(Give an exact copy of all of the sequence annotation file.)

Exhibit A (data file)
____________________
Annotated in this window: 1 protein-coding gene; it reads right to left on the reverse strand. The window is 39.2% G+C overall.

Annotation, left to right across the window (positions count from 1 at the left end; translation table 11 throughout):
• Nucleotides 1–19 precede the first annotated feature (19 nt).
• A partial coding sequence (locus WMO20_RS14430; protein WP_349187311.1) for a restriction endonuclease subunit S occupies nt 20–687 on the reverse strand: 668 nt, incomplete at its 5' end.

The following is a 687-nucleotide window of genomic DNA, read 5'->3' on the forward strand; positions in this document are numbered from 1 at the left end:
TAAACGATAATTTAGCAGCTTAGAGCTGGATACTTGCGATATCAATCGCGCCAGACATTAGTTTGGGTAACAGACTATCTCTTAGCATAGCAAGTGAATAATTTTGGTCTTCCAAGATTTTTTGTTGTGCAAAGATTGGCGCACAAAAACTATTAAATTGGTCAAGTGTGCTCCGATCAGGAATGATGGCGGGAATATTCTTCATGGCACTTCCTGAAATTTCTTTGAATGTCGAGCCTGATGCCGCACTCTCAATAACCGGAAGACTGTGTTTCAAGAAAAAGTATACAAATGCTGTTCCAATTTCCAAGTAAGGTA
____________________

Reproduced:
Annotated in this window: 1 protein-coding gene; it reads right to left on the reverse strand. The window is 39.2% G+C overall.

Annotation, left to right across the window (positions count from 1 at the left end; translation table 11 throughout):
• Nucleotides 1–19 precede the first annotated feature (19 nt).
• A partial coding sequence (locus WMO20_RS14430; protein WP_349187311.1) for a restriction endonuclease subunit S occupies nt 20–687 on the reverse strand: 668 nt, incomplete at its 5' end.

The following is a 687-nucleotide window of genomic DNA, read 5'->3' on the forward strand; positions in this document are numbered from 1 at the left end:
TAAACGATAATTTAGCAGCTTAGAGCTGGATACTTGCGATATCAATCGCGCCAGACATTAGTTTGGGTAACAGACTATCTCTTAGCATAGCAAGTGAATAATTTTGGTCTTCCAAGATTTTTTGTTGTGCAAAGATTGGCGCACAAAAACTATTAAATTGGTCAAGTGTGCTCCGATCAGGAATGATGGCGGGAATATTCTTCATGGCACTTCCTGAAATTTCTTTGAATGTCGAGCCTGATGCCGCACTCTCAATAACCGGAAGACTGTGTTTCAAGAAAAAGTATACAAATGCTGTTCCAATTTCCAAGTAAGGTA